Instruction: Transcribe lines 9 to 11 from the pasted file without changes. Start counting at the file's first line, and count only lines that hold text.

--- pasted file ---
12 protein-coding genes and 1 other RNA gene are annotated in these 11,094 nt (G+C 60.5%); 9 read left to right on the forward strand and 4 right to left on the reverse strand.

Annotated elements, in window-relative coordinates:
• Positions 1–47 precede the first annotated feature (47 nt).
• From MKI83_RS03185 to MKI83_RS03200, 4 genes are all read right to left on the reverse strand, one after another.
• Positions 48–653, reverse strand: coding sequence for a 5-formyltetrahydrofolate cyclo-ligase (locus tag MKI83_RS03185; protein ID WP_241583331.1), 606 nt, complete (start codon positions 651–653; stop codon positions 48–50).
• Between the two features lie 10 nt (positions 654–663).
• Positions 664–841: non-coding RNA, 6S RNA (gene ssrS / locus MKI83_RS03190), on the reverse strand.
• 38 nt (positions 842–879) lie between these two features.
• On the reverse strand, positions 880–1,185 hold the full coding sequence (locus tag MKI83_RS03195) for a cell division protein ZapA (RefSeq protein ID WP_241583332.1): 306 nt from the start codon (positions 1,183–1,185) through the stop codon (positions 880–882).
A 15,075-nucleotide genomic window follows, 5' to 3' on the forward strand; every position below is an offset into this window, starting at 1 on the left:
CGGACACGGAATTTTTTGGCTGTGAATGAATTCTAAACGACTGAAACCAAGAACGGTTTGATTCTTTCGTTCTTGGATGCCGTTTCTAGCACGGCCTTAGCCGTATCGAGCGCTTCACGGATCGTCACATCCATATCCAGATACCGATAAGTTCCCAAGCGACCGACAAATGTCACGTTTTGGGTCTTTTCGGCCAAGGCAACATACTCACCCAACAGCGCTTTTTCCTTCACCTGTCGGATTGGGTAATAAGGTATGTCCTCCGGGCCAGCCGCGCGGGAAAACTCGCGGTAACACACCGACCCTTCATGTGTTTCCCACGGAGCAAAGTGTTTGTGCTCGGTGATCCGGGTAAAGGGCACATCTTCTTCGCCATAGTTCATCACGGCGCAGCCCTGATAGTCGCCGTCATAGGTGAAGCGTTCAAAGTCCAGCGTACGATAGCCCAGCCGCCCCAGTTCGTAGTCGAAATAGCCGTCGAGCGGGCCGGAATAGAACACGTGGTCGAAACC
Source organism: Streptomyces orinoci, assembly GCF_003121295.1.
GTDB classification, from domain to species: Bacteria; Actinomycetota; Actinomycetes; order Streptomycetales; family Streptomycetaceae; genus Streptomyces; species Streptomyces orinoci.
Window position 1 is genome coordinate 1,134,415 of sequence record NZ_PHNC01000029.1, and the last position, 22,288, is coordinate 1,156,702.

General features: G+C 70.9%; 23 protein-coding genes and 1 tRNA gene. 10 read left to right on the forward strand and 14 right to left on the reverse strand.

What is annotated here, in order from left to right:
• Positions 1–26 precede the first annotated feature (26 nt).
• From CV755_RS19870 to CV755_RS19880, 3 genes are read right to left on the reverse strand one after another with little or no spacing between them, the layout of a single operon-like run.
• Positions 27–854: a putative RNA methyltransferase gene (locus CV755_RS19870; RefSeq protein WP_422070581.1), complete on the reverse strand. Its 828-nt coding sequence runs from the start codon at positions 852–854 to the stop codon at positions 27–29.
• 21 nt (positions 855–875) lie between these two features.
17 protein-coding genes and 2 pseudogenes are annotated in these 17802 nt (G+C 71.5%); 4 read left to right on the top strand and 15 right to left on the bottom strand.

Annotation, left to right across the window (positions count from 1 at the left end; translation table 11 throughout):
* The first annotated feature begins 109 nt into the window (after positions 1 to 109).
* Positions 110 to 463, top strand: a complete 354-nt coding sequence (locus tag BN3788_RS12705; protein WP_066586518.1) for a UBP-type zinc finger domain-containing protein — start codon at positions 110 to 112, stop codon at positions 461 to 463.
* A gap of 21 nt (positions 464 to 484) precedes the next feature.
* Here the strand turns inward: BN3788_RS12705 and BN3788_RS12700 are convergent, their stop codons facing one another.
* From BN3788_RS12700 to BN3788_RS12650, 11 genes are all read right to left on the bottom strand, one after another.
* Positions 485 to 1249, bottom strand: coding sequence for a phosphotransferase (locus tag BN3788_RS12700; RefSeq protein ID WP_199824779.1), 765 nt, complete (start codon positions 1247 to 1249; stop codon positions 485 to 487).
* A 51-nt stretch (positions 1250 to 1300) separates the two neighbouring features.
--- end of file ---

• On the reverse strand, positions 880–1,185 hold the full coding sequence (locus tag MKI83_RS03195) for a cell division protein ZapA (RefSeq protein ID WP_241583332.1): 306 nt from the start codon (positions 1,183–1,185) through the stop codon (positions 880–882).
A 15,075-nucleotide genomic window follows, 5' to 3' on the forward strand; every position below is an offset into this window, starting at 1 on the left:
CGGACACGGAATTTTTTGGCTGTGAATGAATTCTAAACGACTGAAACCAAGAACGGTTTGATTCTTTCGTTCTTGGATGCCGTTTCTAGCACGGCCTTAGCCGTATCGAGCGCTTCACGGATCGTCACATCCATATCCAGATACCGATAAGTTCCCAAGCGACCGACAAATGTCACGTTTTGGGTCTTTTCGGCCAAGGCAACATACTCACCCAACAGCGCTTTTTCCTTCACCTGTCGGATTGGGTAATAAGGTATGTCCTCCGGGCCAGCCGCGCGGGAAAACTCGCGGTAACACACCGACCCTTCATGTGTTTCCCACGGAGCAAAGTGTTTGTGCTCGGTGATCCGGGTAAAGGGCACATCTTCTTCGCCATAGTTCATCACGGCGCAGCCCTGATAGTCGCCGTCATAGGTGAAGCGTTCAAAGTCCAGCGTACGATAGCCCAGCCGCCCCAGTTCGTAGTCGAAATAGCCGTCGAGCGGGCCGGAATAGAACACGTGGTCGAAACC